How to Conceal Skin Conditions with Lightweight Concealer
From acne to rosacea, to melasma and eczema, dealing with skin conditions can be tough—and trying to hide them with a lightweight concealer can be even more challenging. Covering up a raised pimple requires different steps than, say, concealing a hint of darkened melasma on your cheeks. Below, Sébastien Tardif, an internationally-acclaimed makeup artist and founder of Veil Cosmetics, breaks down how to conceal various skin conditions with the best-selling Veil Cosmetics Complexion Fix Concealer.
How to conceal blemishes
When it comes to covering up pimples, the last thing you want to do is cover them up with heavy coverage all over your face. “This will only exacerbate or point to the fact that you've got blemished skin, because all you can see is skin covered with makeup,” explains Tardif. Your best bet is to use a lightweight concealer to lightly veil any blemishes on your face.
There are a few different techniques you can use when covering up pimples, but it really depends on which type of pimple you’re currently dealing with. There’s the angry red bump blemish, the blemish that is drying out with dry patches on it, or the occasional soft blemish that can easily be veiled with spot concealing.
Before covering up a pimple with a good lightweight concealer, you’ll need to cleanse your skin and lightly hydrate your face. “Any excess oil lurking on the surface and any dry patches should be avoided, as they only lead to makeup meltdowns or cakey coverage and makeup separation,” says Tardif.
Once your skin is clean and hydrated, it’s time to apply a lightweight concealer. When covering a blemish that is fresh and new, Tardif suggests using more of a touch and pat approach with concealing, letting it dry in between layers (you can use a flat brush, your clean finger, or a dense fluffy brush, like the Veil Cosmetics Dual Ended Concealer and Foundation Brush). “That way you can truly get the maximum coverage with minimum product—I never use a powder on top of any blemish coverage because it only exacerbates the dryness and the dry patches from a healing blemish and looks like you've got cakey and crunchy skin,” says Tardif.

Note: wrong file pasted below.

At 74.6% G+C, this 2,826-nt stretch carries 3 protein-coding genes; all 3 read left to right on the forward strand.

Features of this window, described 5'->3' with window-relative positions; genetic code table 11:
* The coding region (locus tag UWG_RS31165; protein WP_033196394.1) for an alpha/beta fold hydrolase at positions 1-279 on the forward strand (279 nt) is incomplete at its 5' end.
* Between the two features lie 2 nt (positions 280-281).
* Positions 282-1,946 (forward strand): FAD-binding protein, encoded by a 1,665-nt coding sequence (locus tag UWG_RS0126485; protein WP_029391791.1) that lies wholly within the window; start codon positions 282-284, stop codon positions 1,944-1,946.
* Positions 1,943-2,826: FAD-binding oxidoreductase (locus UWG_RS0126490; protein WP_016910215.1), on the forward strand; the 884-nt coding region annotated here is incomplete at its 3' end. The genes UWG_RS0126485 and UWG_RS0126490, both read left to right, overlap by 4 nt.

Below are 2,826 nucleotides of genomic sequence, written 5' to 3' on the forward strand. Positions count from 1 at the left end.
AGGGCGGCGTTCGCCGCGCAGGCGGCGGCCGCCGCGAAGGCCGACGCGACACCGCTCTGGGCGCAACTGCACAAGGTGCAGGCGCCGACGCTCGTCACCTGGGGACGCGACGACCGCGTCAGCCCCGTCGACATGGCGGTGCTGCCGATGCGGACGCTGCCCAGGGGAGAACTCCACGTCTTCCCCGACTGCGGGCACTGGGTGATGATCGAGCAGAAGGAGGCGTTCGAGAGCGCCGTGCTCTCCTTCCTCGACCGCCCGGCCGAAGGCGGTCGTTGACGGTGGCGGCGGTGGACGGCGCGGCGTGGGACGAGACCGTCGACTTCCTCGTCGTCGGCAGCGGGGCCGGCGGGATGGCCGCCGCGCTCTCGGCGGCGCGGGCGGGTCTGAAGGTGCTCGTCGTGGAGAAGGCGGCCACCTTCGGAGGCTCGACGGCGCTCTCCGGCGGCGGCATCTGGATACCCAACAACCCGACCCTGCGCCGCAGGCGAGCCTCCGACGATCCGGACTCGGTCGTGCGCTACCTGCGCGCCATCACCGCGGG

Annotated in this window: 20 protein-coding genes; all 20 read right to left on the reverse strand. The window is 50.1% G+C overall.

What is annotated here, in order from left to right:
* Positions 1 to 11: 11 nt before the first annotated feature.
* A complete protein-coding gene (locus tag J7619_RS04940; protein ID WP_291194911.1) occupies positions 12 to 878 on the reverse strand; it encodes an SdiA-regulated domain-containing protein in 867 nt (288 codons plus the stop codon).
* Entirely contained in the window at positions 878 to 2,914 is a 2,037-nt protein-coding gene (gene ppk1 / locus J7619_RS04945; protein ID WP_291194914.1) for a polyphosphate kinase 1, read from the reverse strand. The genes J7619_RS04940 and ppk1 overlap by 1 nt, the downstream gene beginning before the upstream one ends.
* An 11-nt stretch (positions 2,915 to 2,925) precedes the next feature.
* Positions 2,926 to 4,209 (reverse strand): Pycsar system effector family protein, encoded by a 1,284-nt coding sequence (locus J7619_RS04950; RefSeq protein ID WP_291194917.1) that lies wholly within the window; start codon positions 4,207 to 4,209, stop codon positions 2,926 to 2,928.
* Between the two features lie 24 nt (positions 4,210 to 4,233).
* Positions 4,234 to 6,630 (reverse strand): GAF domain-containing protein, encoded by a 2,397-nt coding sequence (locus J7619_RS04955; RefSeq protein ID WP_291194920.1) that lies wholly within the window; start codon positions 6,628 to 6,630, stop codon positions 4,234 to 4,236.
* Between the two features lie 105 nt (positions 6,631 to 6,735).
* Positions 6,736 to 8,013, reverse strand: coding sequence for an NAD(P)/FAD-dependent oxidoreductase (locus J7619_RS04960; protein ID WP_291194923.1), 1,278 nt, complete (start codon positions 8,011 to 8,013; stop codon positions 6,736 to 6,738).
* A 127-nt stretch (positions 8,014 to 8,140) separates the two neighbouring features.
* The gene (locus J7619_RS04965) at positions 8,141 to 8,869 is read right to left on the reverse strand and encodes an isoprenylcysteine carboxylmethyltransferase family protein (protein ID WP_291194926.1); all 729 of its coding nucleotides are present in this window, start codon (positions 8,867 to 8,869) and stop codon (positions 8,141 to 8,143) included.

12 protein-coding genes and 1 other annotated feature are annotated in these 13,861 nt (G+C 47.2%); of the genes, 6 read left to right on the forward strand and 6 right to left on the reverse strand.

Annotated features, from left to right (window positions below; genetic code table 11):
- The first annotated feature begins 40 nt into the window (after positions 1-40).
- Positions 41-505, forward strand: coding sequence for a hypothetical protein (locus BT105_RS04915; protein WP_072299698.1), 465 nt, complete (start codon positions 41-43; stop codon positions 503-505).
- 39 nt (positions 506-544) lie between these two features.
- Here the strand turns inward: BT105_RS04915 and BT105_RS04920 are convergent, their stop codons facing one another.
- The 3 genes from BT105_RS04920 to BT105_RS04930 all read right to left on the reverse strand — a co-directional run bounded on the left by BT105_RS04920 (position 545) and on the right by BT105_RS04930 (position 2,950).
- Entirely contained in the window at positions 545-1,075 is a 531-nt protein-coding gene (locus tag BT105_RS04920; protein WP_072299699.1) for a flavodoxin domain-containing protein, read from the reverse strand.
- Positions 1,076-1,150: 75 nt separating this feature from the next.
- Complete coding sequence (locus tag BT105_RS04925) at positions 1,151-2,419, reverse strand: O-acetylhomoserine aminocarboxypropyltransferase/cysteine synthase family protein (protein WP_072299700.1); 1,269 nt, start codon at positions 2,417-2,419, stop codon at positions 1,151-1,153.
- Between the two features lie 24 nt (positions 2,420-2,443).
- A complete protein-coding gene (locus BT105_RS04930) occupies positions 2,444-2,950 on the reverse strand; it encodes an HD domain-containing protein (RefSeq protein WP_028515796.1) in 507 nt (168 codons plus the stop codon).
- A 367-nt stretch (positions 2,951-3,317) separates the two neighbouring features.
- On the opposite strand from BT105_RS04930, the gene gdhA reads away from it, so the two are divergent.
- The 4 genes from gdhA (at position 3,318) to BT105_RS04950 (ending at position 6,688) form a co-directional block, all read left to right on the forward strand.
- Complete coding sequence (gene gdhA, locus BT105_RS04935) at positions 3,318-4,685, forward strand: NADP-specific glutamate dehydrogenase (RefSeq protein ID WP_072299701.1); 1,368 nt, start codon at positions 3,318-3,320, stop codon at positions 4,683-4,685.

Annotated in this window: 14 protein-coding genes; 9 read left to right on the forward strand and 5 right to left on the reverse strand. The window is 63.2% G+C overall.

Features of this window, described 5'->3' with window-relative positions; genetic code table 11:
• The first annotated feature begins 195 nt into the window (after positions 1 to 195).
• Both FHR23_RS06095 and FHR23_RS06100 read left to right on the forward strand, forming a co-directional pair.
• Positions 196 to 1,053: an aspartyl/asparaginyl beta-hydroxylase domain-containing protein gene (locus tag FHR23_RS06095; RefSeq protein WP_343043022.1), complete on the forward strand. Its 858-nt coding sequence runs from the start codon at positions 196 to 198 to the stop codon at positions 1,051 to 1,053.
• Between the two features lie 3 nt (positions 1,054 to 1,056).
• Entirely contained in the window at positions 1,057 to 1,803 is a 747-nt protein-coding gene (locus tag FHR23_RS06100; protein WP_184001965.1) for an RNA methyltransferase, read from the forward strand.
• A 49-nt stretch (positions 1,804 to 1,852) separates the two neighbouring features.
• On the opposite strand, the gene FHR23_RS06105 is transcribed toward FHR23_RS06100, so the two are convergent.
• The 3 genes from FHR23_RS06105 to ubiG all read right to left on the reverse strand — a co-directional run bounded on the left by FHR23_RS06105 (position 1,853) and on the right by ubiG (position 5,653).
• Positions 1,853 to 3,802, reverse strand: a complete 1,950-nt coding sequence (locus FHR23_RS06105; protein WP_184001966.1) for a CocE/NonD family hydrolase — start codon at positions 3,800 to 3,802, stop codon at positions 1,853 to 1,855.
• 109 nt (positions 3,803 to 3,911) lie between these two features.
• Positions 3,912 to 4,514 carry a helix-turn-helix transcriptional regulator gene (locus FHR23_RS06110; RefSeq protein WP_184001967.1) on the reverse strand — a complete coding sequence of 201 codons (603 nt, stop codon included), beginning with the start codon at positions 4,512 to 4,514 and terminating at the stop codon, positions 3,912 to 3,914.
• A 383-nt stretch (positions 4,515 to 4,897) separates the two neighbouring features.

For a blemish that’s in the process of healing, meaning there’s a dry patch of skin on top, it’s important to hydrate and moisturize before applying a good lightweight concealer. Tardif loves to use a hydrating mask on top of a blemish prior to concealing. First, let the mask seep into the skin, and then gently remove it with a makeup wipe for an “on the spot" soft surface exfoliation that gets the skin ready for a lightweight concealer on top.
When choosing a good lightweight concealer, it’s really important to find a concealer that perfectly matches your skin tone, according to Tardif. You don’t want a highlighter, which is brighter than your skin, nor do you want a corrector, which is usually darker than your natural skin tone. “That way, you are able to spot correct the blemishes and leave good skin untouched,” suggests Tardif. “If you have too many blemishes, I recommend using a lightweight concealer and mixing it with a lightweight moisturizer that's oil-free or an oil-free mixing base.” This will allow you to create a tinted moisturizer-like formula that will soften the appearance of blemishes.